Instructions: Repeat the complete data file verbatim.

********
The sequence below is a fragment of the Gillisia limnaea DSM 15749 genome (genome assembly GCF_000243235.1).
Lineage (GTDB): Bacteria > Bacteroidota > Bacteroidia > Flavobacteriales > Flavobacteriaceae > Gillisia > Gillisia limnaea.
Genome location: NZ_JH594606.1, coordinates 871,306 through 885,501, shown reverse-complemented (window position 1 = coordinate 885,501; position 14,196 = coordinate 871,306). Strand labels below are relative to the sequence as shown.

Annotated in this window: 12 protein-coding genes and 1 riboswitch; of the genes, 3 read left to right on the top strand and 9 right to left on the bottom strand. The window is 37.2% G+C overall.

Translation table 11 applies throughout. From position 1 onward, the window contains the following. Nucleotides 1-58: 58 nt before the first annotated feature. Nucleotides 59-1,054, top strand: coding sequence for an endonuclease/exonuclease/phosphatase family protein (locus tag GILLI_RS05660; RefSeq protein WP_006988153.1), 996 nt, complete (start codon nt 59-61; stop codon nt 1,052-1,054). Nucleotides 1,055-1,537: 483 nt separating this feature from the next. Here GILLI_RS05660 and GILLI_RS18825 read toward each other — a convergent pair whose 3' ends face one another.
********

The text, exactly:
The sequence below is a fragment of the Gillisia limnaea DSM 15749 genome (genome assembly GCF_000243235.1).
Lineage (GTDB): Bacteria > Bacteroidota > Bacteroidia > Flavobacteriales > Flavobacteriaceae > Gillisia > Gillisia limnaea.
Genome location: NZ_JH594606.1, coordinates 871,306 through 885,501, shown reverse-complemented (window position 1 = coordinate 885,501; position 14,196 = coordinate 871,306). Strand labels below are relative to the sequence as shown.

Annotated in this window: 12 protein-coding genes and 1 riboswitch; of the genes, 3 read left to right on the top strand and 9 right to left on the bottom strand. The window is 37.2% G+C overall.

Translation table 11 applies throughout. From position 1 onward, the window contains the following. Nucleotides 1-58: 58 nt before the first annotated feature. Nucleotides 59-1,054, top strand: coding sequence for an endonuclease/exonuclease/phosphatase family protein (locus tag GILLI_RS05660; RefSeq protein WP_006988153.1), 996 nt, complete (start codon nt 59-61; stop codon nt 1,052-1,054). Nucleotides 1,055-1,537: 483 nt separating this feature from the next. Here GILLI_RS05660 and GILLI_RS18825 read toward each other — a convergent pair whose 3' ends face one another.